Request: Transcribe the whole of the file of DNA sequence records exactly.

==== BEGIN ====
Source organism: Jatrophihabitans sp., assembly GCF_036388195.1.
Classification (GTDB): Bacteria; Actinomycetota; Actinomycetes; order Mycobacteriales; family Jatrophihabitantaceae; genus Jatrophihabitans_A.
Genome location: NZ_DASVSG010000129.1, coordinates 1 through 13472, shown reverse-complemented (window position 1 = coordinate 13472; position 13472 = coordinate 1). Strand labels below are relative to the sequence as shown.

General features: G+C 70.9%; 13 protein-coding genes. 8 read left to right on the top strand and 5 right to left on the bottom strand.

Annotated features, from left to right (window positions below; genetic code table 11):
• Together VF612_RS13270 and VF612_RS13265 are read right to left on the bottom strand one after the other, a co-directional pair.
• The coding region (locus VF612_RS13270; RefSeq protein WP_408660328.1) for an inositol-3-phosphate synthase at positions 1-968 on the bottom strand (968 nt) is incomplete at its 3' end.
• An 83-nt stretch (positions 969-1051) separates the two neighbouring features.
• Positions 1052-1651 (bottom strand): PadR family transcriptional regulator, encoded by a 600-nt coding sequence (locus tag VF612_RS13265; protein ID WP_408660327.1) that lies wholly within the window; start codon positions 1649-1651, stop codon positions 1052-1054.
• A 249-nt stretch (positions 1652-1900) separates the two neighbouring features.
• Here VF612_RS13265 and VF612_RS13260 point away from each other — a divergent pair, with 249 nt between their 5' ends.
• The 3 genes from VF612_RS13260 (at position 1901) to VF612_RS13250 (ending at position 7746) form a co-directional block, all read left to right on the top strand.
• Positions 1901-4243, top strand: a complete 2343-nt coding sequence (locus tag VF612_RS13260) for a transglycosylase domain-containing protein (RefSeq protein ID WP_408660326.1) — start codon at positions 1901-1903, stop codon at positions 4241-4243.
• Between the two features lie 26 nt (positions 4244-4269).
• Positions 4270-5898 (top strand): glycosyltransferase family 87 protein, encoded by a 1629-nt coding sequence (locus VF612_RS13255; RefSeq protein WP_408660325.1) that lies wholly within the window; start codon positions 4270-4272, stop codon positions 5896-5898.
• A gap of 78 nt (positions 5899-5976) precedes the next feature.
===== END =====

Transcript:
Source organism: Jatrophihabitans sp., assembly GCF_036388195.1.
Classification (GTDB): Bacteria; Actinomycetota; Actinomycetes; order Mycobacteriales; family Jatrophihabitantaceae; genus Jatrophihabitans_A.
Genome location: NZ_DASVSG010000129.1, coordinates 1 through 13472, shown reverse-complemented (window position 1 = coordinate 13472; position 13472 = coordinate 1). Strand labels below are relative to the sequence as shown.

General features: G+C 70.9%; 13 protein-coding genes. 8 read left to right on the top strand and 5 right to left on the bottom strand.

Annotated features, from left to right (window positions below; genetic code table 11):
• Together VF612_RS13270 and VF612_RS13265 are read right to left on the bottom strand one after the other, a co-directional pair.
• The coding region (locus VF612_RS13270; RefSeq protein WP_408660328.1) for an inositol-3-phosphate synthase at positions 1-968 on the bottom strand (968 nt) is incomplete at its 3' end.
• An 83-nt stretch (positions 969-1051) separates the two neighbouring features.
• Positions 1052-1651 (bottom strand): PadR family transcriptional regulator, encoded by a 600-nt coding sequence (locus tag VF612_RS13265; protein ID WP_408660327.1) that lies wholly within the window; start codon positions 1649-1651, stop codon positions 1052-1054.
• A 249-nt stretch (positions 1652-1900) separates the two neighbouring features.
• Here VF612_RS13265 and VF612_RS13260 point away from each other — a divergent pair, with 249 nt between their 5' ends.
• The 3 genes from VF612_RS13260 (at position 1901) to VF612_RS13250 (ending at position 7746) form a co-directional block, all read left to right on the top strand.
• Positions 1901-4243, top strand: a complete 2343-nt coding sequence (locus tag VF612_RS13260) for a transglycosylase domain-containing protein (RefSeq protein ID WP_408660326.1) — start codon at positions 1901-1903, stop codon at positions 4241-4243.
• Between the two features lie 26 nt (positions 4244-4269).
• Positions 4270-5898 (top strand): glycosyltransferase family 87 protein, encoded by a 1629-nt coding sequence (locus VF612_RS13255; RefSeq protein WP_408660325.1) that lies wholly within the window; start codon positions 4270-4272, stop codon positions 5896-5898.
• A gap of 78 nt (positions 5899-5976) precedes the next feature.